Employers should be cognizant that the U.S. Department of Homeland Security (DHS) will hold employers liable when they have either “actual knowledge” or “constructive knowledge” that an employee does not have legal authorization to work in the U.S. As examples, “actual knowledge” may be demonstrated by the presentation of falsified identification documents by employees or statements made by employees to employers using another individual’s social security number. DHS will also hold employers responsible if “constructive knowledge” is established – when the employer has knowledge or notice of certain facts that would “lead a person, through the exercise of reasonable care, to know about a certain condition.” Employers who have constructive knowledge that an employee is not legally authorized to work, and continues to employ an individual who does not have valid work authorization, may be subject to penalties.
Any adverse action (e.g., terminating or placing the employee on unpaid leave) in response to receipt of an EDCOR is prohibited, as noted above in SSA’s standard letter.
As examples of constructive knowledge, DHS lists the following:
- The employer fails to complete or improperly completes the Form I-9;
- The employer has information that would indicate the person is not authorized to work, such as a labor certification when he or she is claiming to be a U.S. citizen or permanent resident.
What should employers not do after receiving EDCOR notices?
SSA’s standard EDCOR notice further states, “you should not use this letter to take any adverse action against an employee, such as laying off, suspending, firing, or discriminating against that individual, just because his or her SSN or name does not match our records. Any of those actions could, in fact, violate State or Federal law and subject you to legal consequences.” As such, employers need to strike a delicate balance between ensuring compliance with I-9 and SSA requirements, yet not running afoul by violating the same laws or requesting reverification (when not required by law), which may also result in having a discriminatory impact on certain employees.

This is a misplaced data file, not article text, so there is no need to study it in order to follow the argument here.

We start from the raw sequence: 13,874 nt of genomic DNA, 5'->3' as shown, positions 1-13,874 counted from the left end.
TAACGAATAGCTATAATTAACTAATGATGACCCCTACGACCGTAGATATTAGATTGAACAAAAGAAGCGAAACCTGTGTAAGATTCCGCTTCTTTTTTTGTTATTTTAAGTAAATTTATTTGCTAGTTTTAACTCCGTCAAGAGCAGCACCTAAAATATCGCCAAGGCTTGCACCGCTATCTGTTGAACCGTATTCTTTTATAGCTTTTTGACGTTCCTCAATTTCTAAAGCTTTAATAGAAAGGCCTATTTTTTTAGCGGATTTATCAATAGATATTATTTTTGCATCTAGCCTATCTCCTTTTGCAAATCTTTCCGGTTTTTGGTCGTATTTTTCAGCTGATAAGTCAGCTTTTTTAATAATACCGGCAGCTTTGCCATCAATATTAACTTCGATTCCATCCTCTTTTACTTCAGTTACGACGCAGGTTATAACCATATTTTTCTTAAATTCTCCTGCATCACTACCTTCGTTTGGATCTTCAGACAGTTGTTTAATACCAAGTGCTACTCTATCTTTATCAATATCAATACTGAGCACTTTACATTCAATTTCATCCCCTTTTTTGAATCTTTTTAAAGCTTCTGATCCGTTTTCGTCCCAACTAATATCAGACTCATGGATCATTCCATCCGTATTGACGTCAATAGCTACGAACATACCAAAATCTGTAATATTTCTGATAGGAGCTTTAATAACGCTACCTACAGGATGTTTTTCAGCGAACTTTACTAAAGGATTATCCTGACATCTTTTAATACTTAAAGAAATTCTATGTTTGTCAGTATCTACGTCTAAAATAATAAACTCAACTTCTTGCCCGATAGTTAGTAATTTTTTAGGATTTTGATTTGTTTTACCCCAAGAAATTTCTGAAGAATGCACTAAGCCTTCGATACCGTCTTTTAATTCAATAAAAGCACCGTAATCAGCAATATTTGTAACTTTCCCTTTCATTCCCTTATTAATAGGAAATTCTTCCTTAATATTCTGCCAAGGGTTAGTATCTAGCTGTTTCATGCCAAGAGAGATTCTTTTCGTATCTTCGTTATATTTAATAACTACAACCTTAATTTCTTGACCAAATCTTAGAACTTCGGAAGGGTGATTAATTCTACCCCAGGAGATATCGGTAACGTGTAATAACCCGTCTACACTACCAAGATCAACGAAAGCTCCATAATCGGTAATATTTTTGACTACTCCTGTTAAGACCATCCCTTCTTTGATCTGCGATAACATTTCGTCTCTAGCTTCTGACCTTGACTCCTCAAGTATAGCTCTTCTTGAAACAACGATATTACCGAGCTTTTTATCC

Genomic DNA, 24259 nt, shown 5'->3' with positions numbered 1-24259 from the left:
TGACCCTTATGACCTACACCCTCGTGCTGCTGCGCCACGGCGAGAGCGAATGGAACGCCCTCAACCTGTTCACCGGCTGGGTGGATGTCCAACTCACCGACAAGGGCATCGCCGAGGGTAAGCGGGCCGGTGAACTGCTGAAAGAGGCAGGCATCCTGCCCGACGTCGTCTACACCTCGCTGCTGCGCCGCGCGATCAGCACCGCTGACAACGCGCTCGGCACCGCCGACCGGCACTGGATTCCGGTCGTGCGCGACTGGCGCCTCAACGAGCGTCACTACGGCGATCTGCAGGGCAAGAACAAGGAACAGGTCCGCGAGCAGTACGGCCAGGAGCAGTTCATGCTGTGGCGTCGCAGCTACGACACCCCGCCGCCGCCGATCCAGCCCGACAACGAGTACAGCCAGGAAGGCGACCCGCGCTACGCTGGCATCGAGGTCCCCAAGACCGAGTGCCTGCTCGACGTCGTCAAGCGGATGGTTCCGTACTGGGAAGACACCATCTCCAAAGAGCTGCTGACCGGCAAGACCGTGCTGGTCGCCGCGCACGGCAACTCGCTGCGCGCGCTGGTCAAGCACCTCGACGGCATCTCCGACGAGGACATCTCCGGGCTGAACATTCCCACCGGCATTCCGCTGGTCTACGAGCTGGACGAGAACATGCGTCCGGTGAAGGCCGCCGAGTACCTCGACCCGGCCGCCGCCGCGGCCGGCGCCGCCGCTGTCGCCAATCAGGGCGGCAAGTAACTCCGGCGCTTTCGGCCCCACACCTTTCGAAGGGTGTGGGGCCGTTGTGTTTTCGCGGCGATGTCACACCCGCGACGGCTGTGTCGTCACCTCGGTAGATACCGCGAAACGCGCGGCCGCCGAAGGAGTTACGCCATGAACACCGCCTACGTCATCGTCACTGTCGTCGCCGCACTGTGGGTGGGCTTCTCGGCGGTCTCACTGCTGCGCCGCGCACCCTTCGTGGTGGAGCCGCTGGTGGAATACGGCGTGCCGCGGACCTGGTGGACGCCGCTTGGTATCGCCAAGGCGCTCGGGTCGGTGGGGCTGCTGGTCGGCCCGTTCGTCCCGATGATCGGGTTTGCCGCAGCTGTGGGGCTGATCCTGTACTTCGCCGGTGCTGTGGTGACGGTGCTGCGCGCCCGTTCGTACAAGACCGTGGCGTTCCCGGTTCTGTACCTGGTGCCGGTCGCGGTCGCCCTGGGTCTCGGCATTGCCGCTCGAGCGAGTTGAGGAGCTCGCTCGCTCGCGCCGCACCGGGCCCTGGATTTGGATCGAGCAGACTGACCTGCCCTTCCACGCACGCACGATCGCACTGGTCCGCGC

Actions to Avoid: Employers should also be careful to avoid potential pitfalls in an effort to comply with the Immigration Reform and Control Act (IRCA), and not inadvertently violate anti-discrimination or other immigration laws. Employers should follow the steps noted above to develop an action plan with the employee based upon an agreed timetable. Also, employers must be diligent and consistent in their handling of these mismatch notices for all employees.
If you have received an EDCOR notice and need further guidance, please contact us with any questions.
Sample Letter Employers Can Give to Employees
This report was reviewed and updated in 2019 by the Zaller Law Group, PC. Zaller Law Group, PC provides this information for general informational purposes only. The information is not, and should not be relied upon or regarded as, legal advice. No one should act or refrain from acting on the basis of such content or information, without first consulting with and engaging a qualified, licensed attorney, authorized to practice law in such person’s particular jurisdiction, concerning the particular facts and circumstances of the matter at issue.